The work I make establishes, exposes, & traverses boundaries, which are often overlooked. I am constantly seeking out found situations that possess an inherent psychological complexity. By working in this way I am able to release total control & navigate the world in an intuitive manner. I enjoy the aesthetics of found situations, not controlled environments. My work relies on the viewer to project their multimodal experiences onto a scene or portrait. My scenes are intentionally depopulated so that absence may become the subject matter. My portraits are open ended conversations between the viewer & the sitter.
Inspired by documentary photographers, this work stems from a deep interest in the ability of photography to reflect the complex subjectivities that makes both participant and viewer complicit in what happens in our world. I see this work as connected to the continuum of documentary photographers not only through my pictorial approach and aesthetic impulses, but also in my recognition that I am not separate from the world I see and represent. My position as a photographer interacting with the world is not new, rather I use existing practices and add layers of complexity to documentary representation. Working within traditional modes of image making, I have set out to explore the concept of eminent domain and its implemented realities.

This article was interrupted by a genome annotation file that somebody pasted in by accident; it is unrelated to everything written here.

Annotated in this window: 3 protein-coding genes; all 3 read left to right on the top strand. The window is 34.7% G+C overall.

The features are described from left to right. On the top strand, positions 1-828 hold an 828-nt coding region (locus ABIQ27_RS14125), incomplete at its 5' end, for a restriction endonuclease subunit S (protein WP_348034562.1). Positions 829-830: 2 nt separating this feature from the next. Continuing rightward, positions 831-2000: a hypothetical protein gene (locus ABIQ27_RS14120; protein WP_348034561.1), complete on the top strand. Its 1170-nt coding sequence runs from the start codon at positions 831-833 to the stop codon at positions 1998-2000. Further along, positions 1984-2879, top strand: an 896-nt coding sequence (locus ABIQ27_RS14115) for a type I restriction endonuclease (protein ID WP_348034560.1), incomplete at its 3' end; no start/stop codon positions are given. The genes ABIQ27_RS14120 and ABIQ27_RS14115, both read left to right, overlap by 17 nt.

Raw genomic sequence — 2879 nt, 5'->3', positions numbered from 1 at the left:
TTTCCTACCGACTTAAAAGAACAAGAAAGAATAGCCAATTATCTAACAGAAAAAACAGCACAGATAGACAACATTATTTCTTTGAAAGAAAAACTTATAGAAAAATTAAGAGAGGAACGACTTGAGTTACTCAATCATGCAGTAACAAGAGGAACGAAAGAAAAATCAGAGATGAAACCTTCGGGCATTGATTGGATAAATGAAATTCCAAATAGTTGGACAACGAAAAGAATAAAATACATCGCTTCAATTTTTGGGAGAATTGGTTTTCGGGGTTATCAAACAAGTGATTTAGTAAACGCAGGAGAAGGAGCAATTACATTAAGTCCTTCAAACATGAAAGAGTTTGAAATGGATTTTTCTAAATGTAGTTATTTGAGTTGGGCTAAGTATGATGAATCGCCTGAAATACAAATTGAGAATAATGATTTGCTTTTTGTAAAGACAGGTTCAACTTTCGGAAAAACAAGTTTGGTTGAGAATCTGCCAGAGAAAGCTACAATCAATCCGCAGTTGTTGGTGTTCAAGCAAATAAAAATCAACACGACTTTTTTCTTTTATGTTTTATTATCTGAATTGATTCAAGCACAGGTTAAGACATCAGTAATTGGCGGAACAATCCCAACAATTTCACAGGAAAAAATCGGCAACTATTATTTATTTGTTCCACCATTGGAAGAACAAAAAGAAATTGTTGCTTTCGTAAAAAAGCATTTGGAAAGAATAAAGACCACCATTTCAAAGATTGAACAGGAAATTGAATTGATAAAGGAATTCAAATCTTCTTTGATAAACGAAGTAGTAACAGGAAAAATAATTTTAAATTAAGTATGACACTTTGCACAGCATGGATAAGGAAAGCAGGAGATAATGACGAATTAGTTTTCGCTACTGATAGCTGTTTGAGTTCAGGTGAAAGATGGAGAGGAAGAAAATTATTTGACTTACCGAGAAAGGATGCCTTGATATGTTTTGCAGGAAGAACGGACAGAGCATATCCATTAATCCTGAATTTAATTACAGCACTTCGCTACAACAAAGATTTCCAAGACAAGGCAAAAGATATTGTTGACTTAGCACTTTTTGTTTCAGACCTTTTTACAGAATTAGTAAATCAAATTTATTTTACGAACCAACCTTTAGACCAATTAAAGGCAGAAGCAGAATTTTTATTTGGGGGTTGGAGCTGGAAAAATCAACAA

The series Eminent Domain is about the Wendell-Phillips neighborhood in Kansas City, Missouri, located at 27th Street and Prospect Avenue. In 2011, the city began to search for suitable locations to house the new East Patrol Police Department and Crime Lab. The city sought to consolidate 2 existing facilities, which were ill-equipped to handle caseloads and demand for the area’s police force. Twenty-five potential sites were considered before settling on a 4-block portion of Wendell-Phillips. Within the neighborhood there were 43 occupied homes of which 75% were owner-occupied. Of the twenty-five sites considered, Wendell-Phillips had the highest rate of occupancy.
The city began buying out homeowners under the guise and threat of eminent domain. The majority of residents, unable to fight for their property and unaware of legal protections, accepted the city’s initial offer. For residents who rejected these offers, the city arranged to have their homes condemned.
This project began with the knowledge that there would one day be a void: occupied homes would become empty, demolished, then the remnants hauled away. I began this series with portraits of the neighbors and residents of Wendell-Phillips. After everyone moved away the neighborhood was vacant, and my pictures became records of demolition and removal. Taken as a whole, the photographs from this series capture the physical manifestations of eminent domain. They are evidence of a forced relocation. When these photographs are printed and hung on the wall they confront our level of engagement with the realities of eminent domain. Through this work I am exploring an accepted power construct, which allows one entity to forcefully, yet legally, relocate another against their will.